Whatever you want to call the business of being yourself, chances are you’ve already taken steps to enhance your individual brand. There’s no shortage of “how to brand yourself” advice on the web, and most of it boils down to this: Put yourself out there—online and in person. So why aren’t more of us branding gurus by now?
Sure, you’ve printed up business cards. And you’ve dutifully joined Facebook, Twitter and LinkedIn, which you visit regularly and update at least occasionally. Yet opportunities still aren’t flowing your way.
Why? Well, blame the overcrowded interwebs.
“The reality is, the internet is a global talent pool,” says Dan Schawbel, founder of Millennial Branding and bestselling author of “Promote Yourself.” “If you want to compete in this economy, you have to have the right online presence. It’s do or die.”
So what is the right online presence? How can you leave competitors eating your digital dust? Avoid these six common self-branding mistakes, and you’ll soon stand out from the pack.
Self-Branding Mistake #1: You haven’t clarified your purpose.
First, ask yourself what you want to be known—or hired—for. In a time when jobs are scarce, it feels smart to boast about your broad range of skills. After all, you never know if someone will ultimately hire you because you’re a video-editing wizard, blogger extraordinaire … or because you can bake a killer rum cake.
“Don’t try to be all things to all people—that’s like applying for 1,000 jobs, which just doesn’t work,” says Schawbel. “Pick a specific subject matter and an audience, and focus on that.” Not sure what your focus should be? Look at your career highlights and decipher the common thread. Maybe you shine in front of a crowd, and want to promote yourself as a winsome emcee for weddings or special events. Maybe you’ve always been incredibly organized and are looking to take your side business of wedding planning to the next level. Or, maybe you have a gift for picking out the next interior decor trends, and can gain a following on Pinterest.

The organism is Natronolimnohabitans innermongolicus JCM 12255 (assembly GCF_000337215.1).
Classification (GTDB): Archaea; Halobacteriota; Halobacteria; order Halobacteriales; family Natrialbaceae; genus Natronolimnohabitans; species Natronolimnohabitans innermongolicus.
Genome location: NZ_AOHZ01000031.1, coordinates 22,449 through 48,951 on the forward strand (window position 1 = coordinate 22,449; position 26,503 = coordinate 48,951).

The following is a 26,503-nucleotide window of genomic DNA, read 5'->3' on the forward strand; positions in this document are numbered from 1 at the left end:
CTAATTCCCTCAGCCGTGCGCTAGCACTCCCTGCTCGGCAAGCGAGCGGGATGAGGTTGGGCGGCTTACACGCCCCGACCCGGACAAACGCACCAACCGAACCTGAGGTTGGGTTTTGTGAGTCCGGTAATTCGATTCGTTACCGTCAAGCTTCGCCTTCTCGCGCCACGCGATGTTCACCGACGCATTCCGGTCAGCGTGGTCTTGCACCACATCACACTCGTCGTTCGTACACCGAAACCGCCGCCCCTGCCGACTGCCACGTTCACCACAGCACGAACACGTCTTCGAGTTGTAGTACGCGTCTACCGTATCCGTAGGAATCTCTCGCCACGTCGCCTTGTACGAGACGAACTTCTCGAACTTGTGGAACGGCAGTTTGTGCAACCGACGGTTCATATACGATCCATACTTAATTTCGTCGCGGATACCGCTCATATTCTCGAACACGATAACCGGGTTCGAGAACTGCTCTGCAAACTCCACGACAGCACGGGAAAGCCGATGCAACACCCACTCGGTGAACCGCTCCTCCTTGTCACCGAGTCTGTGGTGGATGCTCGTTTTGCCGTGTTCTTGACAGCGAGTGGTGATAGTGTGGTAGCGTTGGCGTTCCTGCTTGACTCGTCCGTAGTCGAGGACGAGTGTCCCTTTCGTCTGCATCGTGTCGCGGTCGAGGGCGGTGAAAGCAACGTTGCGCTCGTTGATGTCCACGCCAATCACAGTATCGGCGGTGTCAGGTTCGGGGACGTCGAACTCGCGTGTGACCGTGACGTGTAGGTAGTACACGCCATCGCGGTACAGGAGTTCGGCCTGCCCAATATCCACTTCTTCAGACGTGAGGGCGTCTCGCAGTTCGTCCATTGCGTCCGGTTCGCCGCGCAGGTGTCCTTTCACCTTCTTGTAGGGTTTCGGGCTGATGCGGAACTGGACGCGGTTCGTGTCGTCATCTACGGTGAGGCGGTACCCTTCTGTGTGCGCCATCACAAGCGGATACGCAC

The thing about the internet is that there’s a lot of noise. First, decide exactly who you want to be, then start your self-promoting. As soon as you’re able to explain your specialty, both online and in person, and can demonstrate your experience and aptitude for it, the right opportunities will start finding you.
Self-Branding Mistake #2: You’re not sharing the right things.
You’ve pitched a tent on LinkedIn, do your due diligence on Twitter, but you don’t exactly feel like you’re building a following. Well, might you be committing any of these branding faux-pas?
- Overpromoting: Not every status update should bleat about the VIP you sat next to or new gig you scored. One successful social media strategy is the “rule of thirds.” In other words, a fraction of your posts should be about you, the human person, another fraction should be you sharing interesting information from a third party, and the last third it’s OK to devote to promoting your “brand.”
- Underpromoting. Good for you: You’re one of those rare humans who knows that not everyone finds what you eat for lunch each day fascinating. Just be careful, because you can actually hold yourself back if you don’t do a little bragging online due to modesty, shyness or privacy concerns.
- Carelessness: This no-no is widespread online, but don’t be that person who’s too quick to slap up any ole thing—from shots of yourself in a too-revealing bikini to off-color jokey conversations with your BFFs.
The social-media sweet spot? A mix of career accomplishments and personal interests, plus a dash of your dazzling personality—without entering the embarrassing realm of TMI.
When in doubt, share value. Post links to interesting articles you’ve found online, pass along fabulous opportunities, or point people to helpful resources. Friends and followers will quickly identify you as someone who always has something to offer.
Self-Branding Mistake #3: You’re caught up in the career you’ve already had, not the one you want.
Your current branding efforts should be about where you want to go, not where you’ve already been. “Focus on the long-term,” says Schawbel.
Play up the projects and experiences that you’d most like to replicate. If your dream is to do fieldwork in a developing country for an international nonprofit, highlight the vacation you spent volunteering in Guatemala. If you’re looking for a consulting gig in marketing for e-commerce companies, talk more about the successful promotional campaign that you devised for your friend’s crocheting business on Etsy.
Then, whether it’s through a mission statement on your website or in your casual tweets, when you speak up about the kinds of opportunities you’re seeking, “people will try to offer them to you,” he says.